But Mahesh T Pai, another member of ILUGD, sings a different tune and writes in jest: “IMDO (in my dumb opinion), all of us here have root on our servers, laptops and PCs, and they (at least those in hands of sensible owners) are as safe as a fort. Any rooted android device ought not to be any different. AFAICt, safety (of _my_ data on _my_ device) and rooting _my_ device are unrelated. What is probably relevant is having to run binaries from questionable and unknown (to _me_) source code which has access to the data and capabalities of my device. For example, look at the “Chhota Bheem” app on the Play Store. It wants permissions to make calls – yes, you heard that right – make calls. I put the phone on airplane mode before my kids’ hijack it (the device). Such apps which hide what they do from _me_ are more a threat to my device than rooting it. I am no developer; just running pure-breed Android (currently, gingerbread android) on a device which came with Froyo. Hope to run Jelly Bean 4.2.2 by the time you get to read this.”

So, while tech-savvy users of Android spend countless man hours having fun rooting their devices,we bring you the thoughts of our community members on what they think are the pros and cons of rooting your device. “The benefits are: 1) You have the privilege to modify the default firmware, 2) The very common reason for rooting is to try some Custom ROMS.3) Give a boost to the Kernel, speed and battery. 4 Unlock additional features. 6. Get the feel of crazy, powerful apps. And last-Freeing up memory and Overclocking your processor,” says Deviprasath.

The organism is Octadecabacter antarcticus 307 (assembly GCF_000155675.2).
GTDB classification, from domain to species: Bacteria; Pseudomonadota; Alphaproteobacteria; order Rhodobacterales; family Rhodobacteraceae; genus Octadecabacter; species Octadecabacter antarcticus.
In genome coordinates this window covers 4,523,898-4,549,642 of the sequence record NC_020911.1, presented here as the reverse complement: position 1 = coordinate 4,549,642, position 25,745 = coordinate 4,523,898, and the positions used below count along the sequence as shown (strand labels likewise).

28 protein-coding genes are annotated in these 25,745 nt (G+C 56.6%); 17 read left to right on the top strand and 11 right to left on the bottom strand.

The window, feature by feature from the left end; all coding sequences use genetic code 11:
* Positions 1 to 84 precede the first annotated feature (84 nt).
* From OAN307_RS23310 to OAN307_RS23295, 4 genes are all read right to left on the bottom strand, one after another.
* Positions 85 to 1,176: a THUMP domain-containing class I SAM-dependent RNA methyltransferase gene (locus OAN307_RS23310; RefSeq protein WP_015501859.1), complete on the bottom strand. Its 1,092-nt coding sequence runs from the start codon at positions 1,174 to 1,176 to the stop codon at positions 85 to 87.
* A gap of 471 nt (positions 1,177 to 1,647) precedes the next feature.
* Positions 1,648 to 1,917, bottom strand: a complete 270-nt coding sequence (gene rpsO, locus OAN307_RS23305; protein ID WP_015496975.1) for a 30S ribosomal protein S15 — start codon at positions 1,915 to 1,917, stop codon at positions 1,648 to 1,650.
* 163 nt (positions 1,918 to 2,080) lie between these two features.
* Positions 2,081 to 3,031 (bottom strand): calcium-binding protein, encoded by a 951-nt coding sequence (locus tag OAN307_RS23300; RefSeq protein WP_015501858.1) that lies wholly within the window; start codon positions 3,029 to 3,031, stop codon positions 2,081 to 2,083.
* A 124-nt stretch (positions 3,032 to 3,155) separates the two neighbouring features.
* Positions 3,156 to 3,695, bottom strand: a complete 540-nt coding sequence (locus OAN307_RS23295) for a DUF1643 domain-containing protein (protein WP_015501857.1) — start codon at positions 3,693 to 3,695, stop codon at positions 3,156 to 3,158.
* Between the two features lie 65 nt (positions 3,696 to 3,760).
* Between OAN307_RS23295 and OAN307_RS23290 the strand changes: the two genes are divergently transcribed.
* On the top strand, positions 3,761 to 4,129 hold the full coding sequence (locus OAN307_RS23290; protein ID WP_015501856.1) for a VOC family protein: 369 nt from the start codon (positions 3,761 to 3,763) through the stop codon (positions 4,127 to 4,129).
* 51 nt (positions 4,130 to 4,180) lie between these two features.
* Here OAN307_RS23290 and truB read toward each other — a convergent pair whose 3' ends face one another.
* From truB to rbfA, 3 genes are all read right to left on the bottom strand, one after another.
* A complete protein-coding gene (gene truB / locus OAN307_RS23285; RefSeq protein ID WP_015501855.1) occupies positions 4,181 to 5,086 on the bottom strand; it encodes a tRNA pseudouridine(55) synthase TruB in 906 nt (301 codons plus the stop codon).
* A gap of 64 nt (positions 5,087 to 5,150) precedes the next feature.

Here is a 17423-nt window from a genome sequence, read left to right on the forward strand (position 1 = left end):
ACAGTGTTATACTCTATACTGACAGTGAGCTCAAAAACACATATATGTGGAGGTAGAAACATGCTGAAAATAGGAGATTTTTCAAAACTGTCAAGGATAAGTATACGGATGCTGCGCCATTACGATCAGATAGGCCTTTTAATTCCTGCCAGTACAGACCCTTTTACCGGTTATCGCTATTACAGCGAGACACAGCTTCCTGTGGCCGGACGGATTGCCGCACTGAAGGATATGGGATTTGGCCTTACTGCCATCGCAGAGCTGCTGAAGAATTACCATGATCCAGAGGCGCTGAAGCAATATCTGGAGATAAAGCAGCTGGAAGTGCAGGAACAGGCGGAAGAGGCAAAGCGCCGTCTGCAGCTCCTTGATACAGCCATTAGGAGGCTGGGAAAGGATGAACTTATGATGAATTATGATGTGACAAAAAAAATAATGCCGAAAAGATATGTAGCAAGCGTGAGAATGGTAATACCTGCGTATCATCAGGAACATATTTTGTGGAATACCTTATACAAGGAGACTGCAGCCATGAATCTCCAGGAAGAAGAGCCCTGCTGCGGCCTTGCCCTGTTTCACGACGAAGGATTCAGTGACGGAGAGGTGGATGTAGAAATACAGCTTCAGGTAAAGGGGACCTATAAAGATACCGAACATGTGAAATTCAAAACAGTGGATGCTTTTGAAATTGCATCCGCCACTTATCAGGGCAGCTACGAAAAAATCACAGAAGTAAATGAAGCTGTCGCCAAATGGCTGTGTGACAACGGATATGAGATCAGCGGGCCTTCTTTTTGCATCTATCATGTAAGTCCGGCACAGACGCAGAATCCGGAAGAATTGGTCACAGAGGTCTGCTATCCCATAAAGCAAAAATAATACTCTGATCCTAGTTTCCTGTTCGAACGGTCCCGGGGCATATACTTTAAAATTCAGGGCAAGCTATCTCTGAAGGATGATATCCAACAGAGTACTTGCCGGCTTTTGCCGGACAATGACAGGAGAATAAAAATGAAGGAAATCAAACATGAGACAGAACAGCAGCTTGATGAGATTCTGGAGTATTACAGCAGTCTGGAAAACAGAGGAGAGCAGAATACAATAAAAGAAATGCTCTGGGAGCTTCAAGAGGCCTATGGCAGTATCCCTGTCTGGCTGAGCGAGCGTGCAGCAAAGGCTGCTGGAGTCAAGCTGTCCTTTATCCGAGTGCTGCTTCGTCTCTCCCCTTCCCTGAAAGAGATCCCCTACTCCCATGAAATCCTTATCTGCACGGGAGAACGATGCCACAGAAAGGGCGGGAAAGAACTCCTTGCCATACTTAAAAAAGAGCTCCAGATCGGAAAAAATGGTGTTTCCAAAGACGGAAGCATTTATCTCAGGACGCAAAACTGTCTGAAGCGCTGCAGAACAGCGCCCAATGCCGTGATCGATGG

Many believe that rooting isn’t for everyone and can have serious repercussions. Vishal Shinde,another active member of OSFY’s FB community, writes, “If you are not a nerd or do not have a proper knowledge about rooting, 1. You may turn your smartphone to a dead device . 2 Void the Warranty. 3. Open the gates for malware security breaches if apps not managed properly.”

Bhupinder Gulati adds, “The first risk would be of warranty, but that I would like to discount the fact. (although some would object). Custom ROM’s do run the risk of having tracking software you wouldnt know about… But these are open source, and if discovered, the reputation of the developer would be gone… Plus I have used many ROM’s, I havent had any problems, because you can control what apps are installed or used.”

So, if you wish to get a slice of what the open source community thinks on hot and interesting issues, stay tuned and watch this space!